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New Mexico elections, 2013

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2014
2012


Contents
1 2013 elections
1.1 Special elections
1.2 Local ballot measures by county
2 Voting in New Mexico
2.1 Important voting information
2.2 Voting absentee
2.3 Voting early
3 Elections Performance Index
4 See also
5 References



New Mexico

New Mexico election information for 2013 is listed below.

On the 2013 ballot
No regularly scheduled elections in New Mexico.
Exceptions include special elections.
Find current election news and links here.
U.S. Senate Defeatedd
U.S. House Defeatedd
State Executives Defeatedd
State Senate Defeatedd
State House Defeatedd
Ballot measures Approveda
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November 5, 2013
Election Results

2013 elections

There are two local ballot measures being put to vote in New Mexico in 2013.

Special elections

Local ballot measures by date and county

Voting in New Mexico

See also: Voting in New Mexico
Voting Absentee Early Map.jpg

Important voting information

  • New Mexico uses a closed primary system, meaning voters must register with a party to be able to vote in their primary election.
  • You must register at least 28 days prior to the election in order to vote.
  • As of April 2015, New Mexico is one of 30 states that have not implemented full online voter registration. In 2013, New Mexico passed a law which authorizes a system by which voters may update existing records electronically. The system has not yet been implemented.[1]

Voting absentee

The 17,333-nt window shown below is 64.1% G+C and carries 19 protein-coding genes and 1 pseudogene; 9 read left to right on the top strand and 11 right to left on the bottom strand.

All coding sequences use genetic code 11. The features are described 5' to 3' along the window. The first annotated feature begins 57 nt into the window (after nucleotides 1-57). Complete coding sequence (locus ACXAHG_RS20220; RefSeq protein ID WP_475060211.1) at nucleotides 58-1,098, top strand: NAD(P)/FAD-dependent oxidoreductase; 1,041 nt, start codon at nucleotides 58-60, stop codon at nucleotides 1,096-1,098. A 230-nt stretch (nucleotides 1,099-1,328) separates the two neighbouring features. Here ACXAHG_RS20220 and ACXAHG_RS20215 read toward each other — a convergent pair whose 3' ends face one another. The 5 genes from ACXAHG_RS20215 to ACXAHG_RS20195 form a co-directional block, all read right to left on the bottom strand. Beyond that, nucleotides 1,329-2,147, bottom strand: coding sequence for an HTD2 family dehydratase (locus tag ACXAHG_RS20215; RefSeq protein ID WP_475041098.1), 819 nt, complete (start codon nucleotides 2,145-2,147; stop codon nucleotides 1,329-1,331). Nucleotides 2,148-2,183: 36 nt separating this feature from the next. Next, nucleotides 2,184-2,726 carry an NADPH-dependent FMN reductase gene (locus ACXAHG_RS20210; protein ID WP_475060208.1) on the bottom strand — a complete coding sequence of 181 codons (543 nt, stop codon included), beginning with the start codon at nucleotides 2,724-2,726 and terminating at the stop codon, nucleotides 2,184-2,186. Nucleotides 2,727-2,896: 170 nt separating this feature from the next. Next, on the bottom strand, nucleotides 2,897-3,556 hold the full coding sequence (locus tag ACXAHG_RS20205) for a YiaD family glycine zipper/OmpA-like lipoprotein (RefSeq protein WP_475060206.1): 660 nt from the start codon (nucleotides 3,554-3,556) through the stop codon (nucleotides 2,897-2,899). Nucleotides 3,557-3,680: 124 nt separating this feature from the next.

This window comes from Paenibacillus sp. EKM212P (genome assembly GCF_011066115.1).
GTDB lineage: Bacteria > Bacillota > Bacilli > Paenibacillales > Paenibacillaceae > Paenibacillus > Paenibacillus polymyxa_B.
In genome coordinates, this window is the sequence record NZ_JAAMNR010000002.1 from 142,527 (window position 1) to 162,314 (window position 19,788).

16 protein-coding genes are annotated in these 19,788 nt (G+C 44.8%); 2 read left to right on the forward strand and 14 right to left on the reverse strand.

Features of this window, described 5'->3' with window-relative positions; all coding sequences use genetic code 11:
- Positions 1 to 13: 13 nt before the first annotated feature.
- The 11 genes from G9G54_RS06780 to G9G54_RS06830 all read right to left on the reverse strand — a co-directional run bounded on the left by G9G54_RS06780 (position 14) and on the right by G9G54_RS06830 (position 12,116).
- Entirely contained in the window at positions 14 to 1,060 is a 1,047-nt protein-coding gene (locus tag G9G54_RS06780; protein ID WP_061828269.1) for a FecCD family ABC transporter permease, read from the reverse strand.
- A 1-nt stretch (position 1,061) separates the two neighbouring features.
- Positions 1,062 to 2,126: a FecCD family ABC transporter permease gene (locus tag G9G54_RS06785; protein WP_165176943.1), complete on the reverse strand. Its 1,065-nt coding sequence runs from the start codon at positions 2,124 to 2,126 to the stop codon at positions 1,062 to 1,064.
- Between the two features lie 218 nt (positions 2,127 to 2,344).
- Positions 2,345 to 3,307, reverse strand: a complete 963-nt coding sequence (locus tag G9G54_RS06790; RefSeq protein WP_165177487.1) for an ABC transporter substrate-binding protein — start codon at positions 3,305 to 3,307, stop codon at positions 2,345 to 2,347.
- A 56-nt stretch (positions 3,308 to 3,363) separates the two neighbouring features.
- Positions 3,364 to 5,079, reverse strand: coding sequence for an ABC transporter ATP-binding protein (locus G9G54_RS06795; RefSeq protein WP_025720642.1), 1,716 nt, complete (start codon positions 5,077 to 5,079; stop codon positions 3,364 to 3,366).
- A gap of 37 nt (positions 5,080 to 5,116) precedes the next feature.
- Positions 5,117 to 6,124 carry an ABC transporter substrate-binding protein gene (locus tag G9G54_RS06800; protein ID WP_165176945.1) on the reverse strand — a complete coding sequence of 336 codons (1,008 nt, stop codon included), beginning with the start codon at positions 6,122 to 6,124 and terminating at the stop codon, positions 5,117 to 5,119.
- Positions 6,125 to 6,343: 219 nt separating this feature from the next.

See also: Absentee voting by state

For information about eligibility, deadlines, military and overseas voting and updates to the voting laws in New Mexico, please visit our absentee voting by state page.

Voting early

New Mexico is one of 33 states (plus the District of Columbia) that permits some form of early voting. Early voting begins on the third Saturday (17 days) before the election and ends on the Saturday (three days) prior to Election Day.[2]

Elections Performance Index

See also: Pew Charitable Trusts' Elections Performance Index

New Mexico ranked 27th out of the 50 states and District of Columbia in the Pew Charitable Trusts' Elections Performance Index (EPI), based on the 2012 elections. The EPI examines election administration performance and assigns an average percentage score based on 17 indicators of election performance. These indicators were chosen in order to determine both the convenience and integrity of these three phases of an election: registration, voting and counting. New Mexico received an overall score of 64 percent.[3]

See also

References